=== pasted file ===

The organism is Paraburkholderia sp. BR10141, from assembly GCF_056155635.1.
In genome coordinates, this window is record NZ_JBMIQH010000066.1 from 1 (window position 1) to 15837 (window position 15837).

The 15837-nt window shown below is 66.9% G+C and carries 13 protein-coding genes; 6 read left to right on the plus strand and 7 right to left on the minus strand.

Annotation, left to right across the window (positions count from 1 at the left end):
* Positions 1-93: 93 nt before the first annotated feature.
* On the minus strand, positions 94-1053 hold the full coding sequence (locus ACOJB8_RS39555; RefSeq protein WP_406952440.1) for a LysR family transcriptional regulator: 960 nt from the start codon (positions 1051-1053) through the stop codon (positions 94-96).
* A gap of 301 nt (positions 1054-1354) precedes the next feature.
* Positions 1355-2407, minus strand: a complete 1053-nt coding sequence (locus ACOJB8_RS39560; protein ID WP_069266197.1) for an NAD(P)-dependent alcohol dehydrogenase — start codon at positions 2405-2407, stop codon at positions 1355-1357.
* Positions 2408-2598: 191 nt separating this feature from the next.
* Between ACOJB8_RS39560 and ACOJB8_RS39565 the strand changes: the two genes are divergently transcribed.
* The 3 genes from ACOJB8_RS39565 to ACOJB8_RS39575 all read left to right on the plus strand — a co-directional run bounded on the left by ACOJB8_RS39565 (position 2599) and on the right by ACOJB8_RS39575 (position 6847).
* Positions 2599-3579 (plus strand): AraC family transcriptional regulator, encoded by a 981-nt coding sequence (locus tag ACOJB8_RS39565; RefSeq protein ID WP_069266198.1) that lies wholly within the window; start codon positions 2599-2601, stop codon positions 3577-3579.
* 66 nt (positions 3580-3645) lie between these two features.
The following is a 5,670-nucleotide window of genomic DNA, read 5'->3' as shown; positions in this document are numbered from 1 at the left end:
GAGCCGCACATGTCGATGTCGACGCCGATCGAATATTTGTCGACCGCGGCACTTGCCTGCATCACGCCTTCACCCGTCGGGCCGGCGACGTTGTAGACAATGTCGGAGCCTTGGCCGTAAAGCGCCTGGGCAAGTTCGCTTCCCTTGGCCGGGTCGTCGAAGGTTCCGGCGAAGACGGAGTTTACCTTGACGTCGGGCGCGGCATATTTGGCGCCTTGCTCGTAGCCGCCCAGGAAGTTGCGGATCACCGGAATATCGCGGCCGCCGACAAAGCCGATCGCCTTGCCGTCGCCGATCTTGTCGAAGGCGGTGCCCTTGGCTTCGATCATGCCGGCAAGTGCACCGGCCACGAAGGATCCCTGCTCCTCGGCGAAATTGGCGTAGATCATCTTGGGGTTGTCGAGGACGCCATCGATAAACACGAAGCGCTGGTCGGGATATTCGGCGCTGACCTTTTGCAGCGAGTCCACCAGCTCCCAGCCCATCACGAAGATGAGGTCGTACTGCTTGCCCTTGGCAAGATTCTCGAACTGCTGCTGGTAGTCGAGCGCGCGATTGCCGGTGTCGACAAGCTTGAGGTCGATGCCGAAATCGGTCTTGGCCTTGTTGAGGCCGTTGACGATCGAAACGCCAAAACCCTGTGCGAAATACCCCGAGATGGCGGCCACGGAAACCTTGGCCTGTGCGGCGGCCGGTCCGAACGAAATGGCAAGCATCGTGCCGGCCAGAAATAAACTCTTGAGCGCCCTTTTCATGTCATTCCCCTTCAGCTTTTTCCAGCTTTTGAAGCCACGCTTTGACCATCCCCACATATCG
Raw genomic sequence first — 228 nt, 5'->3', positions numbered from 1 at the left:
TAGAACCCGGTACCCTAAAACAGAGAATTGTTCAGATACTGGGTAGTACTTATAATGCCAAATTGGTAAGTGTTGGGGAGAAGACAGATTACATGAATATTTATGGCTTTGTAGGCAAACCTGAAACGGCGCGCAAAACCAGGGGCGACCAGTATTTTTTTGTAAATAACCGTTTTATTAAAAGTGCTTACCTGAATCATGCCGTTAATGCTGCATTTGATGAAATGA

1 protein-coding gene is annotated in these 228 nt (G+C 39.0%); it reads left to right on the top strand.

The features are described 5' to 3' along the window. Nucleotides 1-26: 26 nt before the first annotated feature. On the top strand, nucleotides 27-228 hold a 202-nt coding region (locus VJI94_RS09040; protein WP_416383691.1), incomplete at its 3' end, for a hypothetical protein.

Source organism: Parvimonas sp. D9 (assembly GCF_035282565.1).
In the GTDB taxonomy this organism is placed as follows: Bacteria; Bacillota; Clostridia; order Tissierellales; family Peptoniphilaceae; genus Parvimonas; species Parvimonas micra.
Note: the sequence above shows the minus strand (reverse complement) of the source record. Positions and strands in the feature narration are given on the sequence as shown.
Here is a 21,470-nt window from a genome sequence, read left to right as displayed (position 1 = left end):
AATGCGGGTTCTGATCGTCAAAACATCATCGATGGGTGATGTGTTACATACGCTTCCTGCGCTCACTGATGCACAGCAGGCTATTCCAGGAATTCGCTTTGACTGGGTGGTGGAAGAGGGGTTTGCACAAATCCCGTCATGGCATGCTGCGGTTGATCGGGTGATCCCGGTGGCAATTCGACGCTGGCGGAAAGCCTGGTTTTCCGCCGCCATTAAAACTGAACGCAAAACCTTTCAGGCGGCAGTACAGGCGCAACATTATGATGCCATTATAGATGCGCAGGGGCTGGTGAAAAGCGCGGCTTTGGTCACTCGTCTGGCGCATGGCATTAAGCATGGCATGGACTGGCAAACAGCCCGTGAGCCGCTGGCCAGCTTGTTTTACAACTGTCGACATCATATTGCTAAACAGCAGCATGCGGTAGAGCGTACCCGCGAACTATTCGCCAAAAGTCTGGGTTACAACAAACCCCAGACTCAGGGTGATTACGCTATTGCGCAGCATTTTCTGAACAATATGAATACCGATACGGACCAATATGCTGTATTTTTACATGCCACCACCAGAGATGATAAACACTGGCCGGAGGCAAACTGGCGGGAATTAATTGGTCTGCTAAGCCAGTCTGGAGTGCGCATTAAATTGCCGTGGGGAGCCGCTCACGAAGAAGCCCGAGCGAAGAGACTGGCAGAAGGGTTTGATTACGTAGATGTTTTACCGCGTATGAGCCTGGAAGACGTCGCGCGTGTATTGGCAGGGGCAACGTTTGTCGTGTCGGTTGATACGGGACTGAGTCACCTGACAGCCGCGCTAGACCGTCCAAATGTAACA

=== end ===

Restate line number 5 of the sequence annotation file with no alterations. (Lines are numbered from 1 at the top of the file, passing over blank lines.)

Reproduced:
* Positions 1-93: 93 nt before the first annotated feature.